Several adaptions allow the lion to fit into its environment, including loose belly skin, a thick mane, heavy shoulders and forelimbs, and eyes that are set in the front of his head. Other adaptions that allow the lion to thrive in his environment include forepaws with retractable claws, a rough tongue and a sandy coat color.Know More
Lions have loose belly skin as a special adaption that protects them during combat. The loose belly skin allows for them to be kicked by their prey without becoming as severely injured. Their thick manes also make them look more ferocious while working to protect their throats from attack. The lion's claws are also retractable, so it can use them to hold and grab prey and to defend itself during an attack. Its rough tongue helps to peel away flesh from bone when eating.
The muscular shoulders and forelimbs of the lion give it strength to capture prey, while the design of the lion's eyes on the sides of its head allow it to better judge depth and distance when stalking prey. The lion's sandy color provides camouflage for it when it needs to hide in the vegetation from predators.Learn more about Large Cats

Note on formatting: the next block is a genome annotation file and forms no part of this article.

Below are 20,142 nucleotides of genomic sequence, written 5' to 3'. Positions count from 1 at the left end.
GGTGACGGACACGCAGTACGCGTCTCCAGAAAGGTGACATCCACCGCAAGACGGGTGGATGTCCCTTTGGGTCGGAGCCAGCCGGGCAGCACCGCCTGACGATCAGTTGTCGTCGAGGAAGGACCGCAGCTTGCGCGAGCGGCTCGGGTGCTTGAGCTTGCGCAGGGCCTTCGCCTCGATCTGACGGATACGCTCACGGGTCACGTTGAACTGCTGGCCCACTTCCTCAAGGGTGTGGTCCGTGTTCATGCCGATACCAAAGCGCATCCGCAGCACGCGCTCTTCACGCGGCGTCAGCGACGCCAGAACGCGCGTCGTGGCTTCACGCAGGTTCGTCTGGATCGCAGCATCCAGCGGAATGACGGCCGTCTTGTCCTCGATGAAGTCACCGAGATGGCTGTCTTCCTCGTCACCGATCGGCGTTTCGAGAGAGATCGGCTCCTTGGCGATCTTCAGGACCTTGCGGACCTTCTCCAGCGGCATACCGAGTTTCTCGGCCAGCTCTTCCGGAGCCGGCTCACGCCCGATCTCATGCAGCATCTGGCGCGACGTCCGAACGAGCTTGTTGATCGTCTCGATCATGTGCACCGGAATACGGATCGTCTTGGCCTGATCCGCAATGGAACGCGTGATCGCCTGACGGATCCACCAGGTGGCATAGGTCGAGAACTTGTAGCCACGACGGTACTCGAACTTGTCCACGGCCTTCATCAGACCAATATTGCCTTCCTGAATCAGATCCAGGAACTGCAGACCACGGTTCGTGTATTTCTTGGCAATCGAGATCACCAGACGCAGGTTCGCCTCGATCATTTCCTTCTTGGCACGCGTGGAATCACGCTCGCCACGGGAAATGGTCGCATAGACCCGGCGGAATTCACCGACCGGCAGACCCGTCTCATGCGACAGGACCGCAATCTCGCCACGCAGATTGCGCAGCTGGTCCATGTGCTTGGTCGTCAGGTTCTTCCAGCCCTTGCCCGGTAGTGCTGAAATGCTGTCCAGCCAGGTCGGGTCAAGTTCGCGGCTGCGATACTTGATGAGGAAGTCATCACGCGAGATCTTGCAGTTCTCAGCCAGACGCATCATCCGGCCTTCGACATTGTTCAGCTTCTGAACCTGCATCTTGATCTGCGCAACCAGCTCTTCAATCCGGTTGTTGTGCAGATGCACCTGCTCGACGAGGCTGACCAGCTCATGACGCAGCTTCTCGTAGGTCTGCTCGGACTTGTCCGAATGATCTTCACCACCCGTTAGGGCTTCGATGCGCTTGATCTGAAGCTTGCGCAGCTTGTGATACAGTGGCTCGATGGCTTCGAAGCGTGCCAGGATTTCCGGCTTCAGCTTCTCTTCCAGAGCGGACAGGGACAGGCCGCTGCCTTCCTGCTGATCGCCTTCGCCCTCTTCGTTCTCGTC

Starting with the head, a lion's body parts consist of eyes, ears, nose, muzzle, whiskers and mouth. Moving to the trunk, a lion has shoulders, a chest, sides, an abdomen, an underbelly, flanks, a back and a rump. The tail begins at the root and ends with a tuft.Full Answer >
According to National Geographic, an African lion weighs anywhere from 265 to 420 pounds. Its head and body measures anywhere from 4.5 to 6.5 feet long, and the tail adds another 26.25 to 39.5 inches in length.Full Answer >
Adult lions can grow to be 6 to 8 feet tall. Male lions are slightly larger than the females who typically grow to heights of 5 to 6 feet.Full Answer >
The average gestation period, or the length of pregnancy, of a lion is 108 days. The exact number of days vary, as some give birth after 105 days, and others carry their babies up to 115 days.Full Answer >